For my electric guitar, I use a digital effects pedal (Zoom G3) and want to use no [traditional] amp for both home practice and stage playing. However, my tones tend to sound a lot different on stage than at home.

I believed this was due to the compression of using my little G-Dec junior amp as a monitor, so I ditched that and went ahead and sprung for a compact mixer and some KRK Rokit 5 studio monitors. The idea is to remove any compression that I didn't intentionally add, and to better represent the wedge monitor on stage. Also the mixer allows me to practice against a recording with my guitar coming through the same speakers.

Unfortunately, while the monitors sound amazing on their own, my guitar just sounds "muddy," especially if I'm playing over a recording. It's really hard to pick out "the details" of what I'm playing.

So while the songs sound the same through the KRK monitors vs. a good pair of headphones, somehow I lose a lot through the monitors on guitar, but can hear what I want to through headphones. My only guess was that the studio monitors are very directional, so I sat in just the right spot and played. It's a little better, but not much.

What gives? How do I get closer to the stage sound? If the answer is "just get a stage monitor," why is there such a big difference (especially versus headphones)?

At this point I may just set up for headphones through the mixer, as that's working pretty well, but if I'm going to keep or return $300 worth of studio monitors, I'd like to know why.

  • I could never even match a loud practice space to a stage very well. Basically, I found what I had to do was practice loud as much as I could and also develop an ear and flexibility to be able to adjust to the room on the fly. Having a boost pedal and knowing your levels really well helps a lot. Also gigging a lot is good practice for gigging. Sep 7, 2016 at 3:58

2 Answers 2


You will never get a room in a house to simulate the acoustics of a stage and auditorium. The two are just so different, both in size, obviously, but also in the way they allow sound to be produced and heard. Even a sound check in an empty room will be very different from the sound perceived when the audience is in.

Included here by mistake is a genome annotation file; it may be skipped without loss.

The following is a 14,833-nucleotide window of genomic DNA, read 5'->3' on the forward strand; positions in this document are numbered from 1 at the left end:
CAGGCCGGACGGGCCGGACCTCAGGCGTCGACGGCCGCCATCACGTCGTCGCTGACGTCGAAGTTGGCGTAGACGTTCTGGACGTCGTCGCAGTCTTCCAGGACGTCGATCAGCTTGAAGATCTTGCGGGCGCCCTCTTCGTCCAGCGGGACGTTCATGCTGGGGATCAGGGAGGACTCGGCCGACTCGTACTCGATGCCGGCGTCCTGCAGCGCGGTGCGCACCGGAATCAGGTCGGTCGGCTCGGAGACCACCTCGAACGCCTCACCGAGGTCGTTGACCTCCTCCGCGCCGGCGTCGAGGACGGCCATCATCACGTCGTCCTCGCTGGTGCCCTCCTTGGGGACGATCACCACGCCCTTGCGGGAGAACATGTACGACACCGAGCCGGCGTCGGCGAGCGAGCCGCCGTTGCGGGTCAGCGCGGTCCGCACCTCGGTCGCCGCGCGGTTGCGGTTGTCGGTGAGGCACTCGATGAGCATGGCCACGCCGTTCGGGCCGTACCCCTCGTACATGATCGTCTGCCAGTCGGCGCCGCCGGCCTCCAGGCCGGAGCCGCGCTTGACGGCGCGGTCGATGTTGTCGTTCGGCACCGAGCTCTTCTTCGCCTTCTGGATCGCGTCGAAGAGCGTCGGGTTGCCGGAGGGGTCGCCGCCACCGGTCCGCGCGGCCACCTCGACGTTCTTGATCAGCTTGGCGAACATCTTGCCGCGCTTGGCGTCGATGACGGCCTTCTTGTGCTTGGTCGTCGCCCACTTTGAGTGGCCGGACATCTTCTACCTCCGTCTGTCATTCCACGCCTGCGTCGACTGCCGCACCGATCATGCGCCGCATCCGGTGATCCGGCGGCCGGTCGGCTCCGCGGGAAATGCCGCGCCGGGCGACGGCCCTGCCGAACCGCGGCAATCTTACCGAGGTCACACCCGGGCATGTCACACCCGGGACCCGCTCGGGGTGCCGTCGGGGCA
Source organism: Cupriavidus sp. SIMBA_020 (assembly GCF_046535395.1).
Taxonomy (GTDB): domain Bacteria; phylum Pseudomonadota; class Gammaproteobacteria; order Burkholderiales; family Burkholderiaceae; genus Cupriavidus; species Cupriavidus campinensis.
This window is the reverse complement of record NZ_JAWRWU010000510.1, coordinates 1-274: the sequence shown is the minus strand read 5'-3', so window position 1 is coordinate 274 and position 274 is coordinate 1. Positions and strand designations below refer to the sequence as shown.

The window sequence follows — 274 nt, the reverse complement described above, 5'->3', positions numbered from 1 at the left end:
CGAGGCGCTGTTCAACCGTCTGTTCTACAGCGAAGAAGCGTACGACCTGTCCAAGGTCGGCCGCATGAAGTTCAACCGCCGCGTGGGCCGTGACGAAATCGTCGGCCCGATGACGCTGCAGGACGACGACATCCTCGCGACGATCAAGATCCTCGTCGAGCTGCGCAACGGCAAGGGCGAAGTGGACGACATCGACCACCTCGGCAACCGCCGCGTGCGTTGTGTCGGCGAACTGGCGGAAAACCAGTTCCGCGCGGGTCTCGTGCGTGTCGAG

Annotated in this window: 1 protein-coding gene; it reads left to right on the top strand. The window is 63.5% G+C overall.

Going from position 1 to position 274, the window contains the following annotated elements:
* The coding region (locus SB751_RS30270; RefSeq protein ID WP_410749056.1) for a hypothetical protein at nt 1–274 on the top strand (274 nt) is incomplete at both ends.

I used to get fed up with finding a great sound using pedals/board at home and using the same effect at a gig, only to realise it was nowhere near at the gig. Due to all sorts - proximity of speaker to me on stage, acoustics, rest of the band's sound, etc., etc.

The only way would be to use headphones or in-ear monitors at home and gigs. That way, you'd hear what you want. Would the audience be hearing what you want them to, though...Best keep the two rooms as they are - separate entities, with separate sound capabilities.


I suspect that the problem is the room: with the speakers you are getting reverberation within the room, with the headphones you don't have this problem since the sound is just inside the headphones. In particular for small rooms that don't have much acoustic damping, the room modes can live in the low-midrange occupied by guitar (on stage the room is large enough that the modes of the concert-hall don't lead to muddiness).

Figuring out what/how to install appropriate acoustic treatments is an art and a science itself; some aspects of it are still under contention. A widely held point of view for small bedroom-as-studio type of problems (i.e. not large professional grade studios) is that you primarily want to deaden the room, with a focus on the low end of the spectrum as much as is feasible by installing broad spectrum absorbers first in the corners, then if space/budget permit along some of the walls (or ceilings).

I also suspect that you hadn't seen this problem before since the practice amp is much less efficient at putting out low-mid frequencies than the monitors.

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